Samsung’s Bizarre Benchmark-Boosting Explanation
Responding to an investigation by AnandTech that found evidence that seemingly suggested that the Exynos 5 Octa-based Galaxy S4 uses a hard-coded white list for certain benchmarking apps that allows them — and only them — to take advantage of the full power of its chipset, Samsung denied that this is the case. “The maximum GPU [graphical processing unit] frequencies for the GALAXY S4 have been varied to provide optimal user experience for our customers, and were not intended to improve certain benchmark results,” the company said in a statement.
Interestingly, in issuing that denial, Samsung also confirmed AnandTech’s findings — albeit somewhat bizarrely.
“… A maximum GPU frequency of 533MHz is applicable for running apps that are usually used in full-screen mode, such as the S Browser, Gallery, Camera, Video Player, and certain benchmarking apps, which also demand substantial performance.”
So, here the company acknowledges that the Exynos 5 Octa-based Galaxy S4 does shift into a sort of high-performance mode for certain first-party apps and those benchmarking tools AnandTech noted in its investigation.
The thing is, none of those first-party apps use the GPU for anything appreciable. In a follow-up post responding to Samsung’s statement, AnandTech explains that S Browser, Gallery and Video Player all top out at a GPU frequency of 266MHz. And while the Camera app does hit 532MHz, it only does so infrequently, under duress (aggressively switching between filters) and for very, very short periods of time.
In other words, that “maximum GPU frequency of 533MHz” might be available to those first-party apps, but none of them really use it. Meanwhile, it’s also available to a number of third-party benchmarking tools that do use it, and deliver inflated scores as a result. Caveat: Those first-party apps may not be able to sustain 533MHz for a significant period of time, because they’re governed by the same thermal limitations as normal apps. Still … (If you’re really interested in this stuff, AnandTech’s analysis is definitely worth your time.)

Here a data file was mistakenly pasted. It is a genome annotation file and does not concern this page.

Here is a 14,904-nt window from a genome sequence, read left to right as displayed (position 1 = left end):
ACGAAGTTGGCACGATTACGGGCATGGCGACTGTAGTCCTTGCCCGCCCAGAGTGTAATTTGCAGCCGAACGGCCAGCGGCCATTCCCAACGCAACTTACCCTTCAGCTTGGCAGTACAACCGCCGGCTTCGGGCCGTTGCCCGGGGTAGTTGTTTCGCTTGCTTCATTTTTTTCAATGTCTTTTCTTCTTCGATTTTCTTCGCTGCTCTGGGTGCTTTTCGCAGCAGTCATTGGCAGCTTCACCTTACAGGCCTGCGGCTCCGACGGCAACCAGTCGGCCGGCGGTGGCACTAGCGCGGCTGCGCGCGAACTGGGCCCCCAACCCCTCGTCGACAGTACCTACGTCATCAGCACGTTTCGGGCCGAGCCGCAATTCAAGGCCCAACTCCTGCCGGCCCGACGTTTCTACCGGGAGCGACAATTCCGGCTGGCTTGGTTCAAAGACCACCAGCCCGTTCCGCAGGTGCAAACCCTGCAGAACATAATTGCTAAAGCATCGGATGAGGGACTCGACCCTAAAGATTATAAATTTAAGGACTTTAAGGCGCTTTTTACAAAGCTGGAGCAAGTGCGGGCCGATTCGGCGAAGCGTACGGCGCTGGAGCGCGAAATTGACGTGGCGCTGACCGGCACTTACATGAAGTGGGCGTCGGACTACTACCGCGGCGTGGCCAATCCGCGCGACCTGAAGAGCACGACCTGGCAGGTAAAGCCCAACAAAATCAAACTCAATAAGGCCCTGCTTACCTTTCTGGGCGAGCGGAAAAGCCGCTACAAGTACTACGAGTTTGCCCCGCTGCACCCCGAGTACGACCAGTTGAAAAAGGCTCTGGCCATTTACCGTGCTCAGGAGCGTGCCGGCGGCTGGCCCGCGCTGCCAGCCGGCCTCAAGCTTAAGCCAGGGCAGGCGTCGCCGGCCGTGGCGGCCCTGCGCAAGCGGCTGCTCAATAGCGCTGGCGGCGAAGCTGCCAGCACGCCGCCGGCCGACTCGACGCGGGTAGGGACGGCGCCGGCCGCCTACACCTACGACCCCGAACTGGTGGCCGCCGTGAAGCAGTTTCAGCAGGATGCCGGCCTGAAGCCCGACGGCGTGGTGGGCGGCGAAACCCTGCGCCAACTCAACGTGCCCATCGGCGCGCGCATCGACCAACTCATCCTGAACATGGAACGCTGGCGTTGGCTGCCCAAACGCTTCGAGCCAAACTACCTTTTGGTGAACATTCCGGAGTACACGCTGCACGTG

So … Samsung says the Galaxy S4’s optimizations “were not intended to improve certain benchmark results.” But it also explicitly says that it has made the S4’s maximum GPU frequency available to certain benchmarking apps. Meanwhile, it ignores completely AnandTech’s discovery of what appeared to be hard-coded “BenchmarkBooster” exceptions, seemingly intended to produce high and repeatable performance benchmarks.
“Samsung uses the same tool to boost their in-house applications as they do the benchmarks,” Patrick Moorhead, Principal Analyst, Moor Insights & Strategy, told AllThingsD after reviewing Samsung’s statement and AnandTech’s follow-up. “The reality is, most apps won’t be boosted in a similar way, users won’t experience the same benefits, and therefore on the whole, these benchmarks of the Samsung phones in question don’t reflect real-world application performance.”
Quite the conundrum, and one that speaks more to the futility of using synthetic benchmarks to test smartphones and other devices than anything else.
“Mobile benchmarking needs real-world application benchmarks, and not the synthetic ones we see today,” Kevin Krewell, senior analyst at the Linley Group and a senior editor of Microprocessor Report, told AllThingsD. “Real-world application benchmarking will best inform the consumer of the experience they should expect to find on the device.”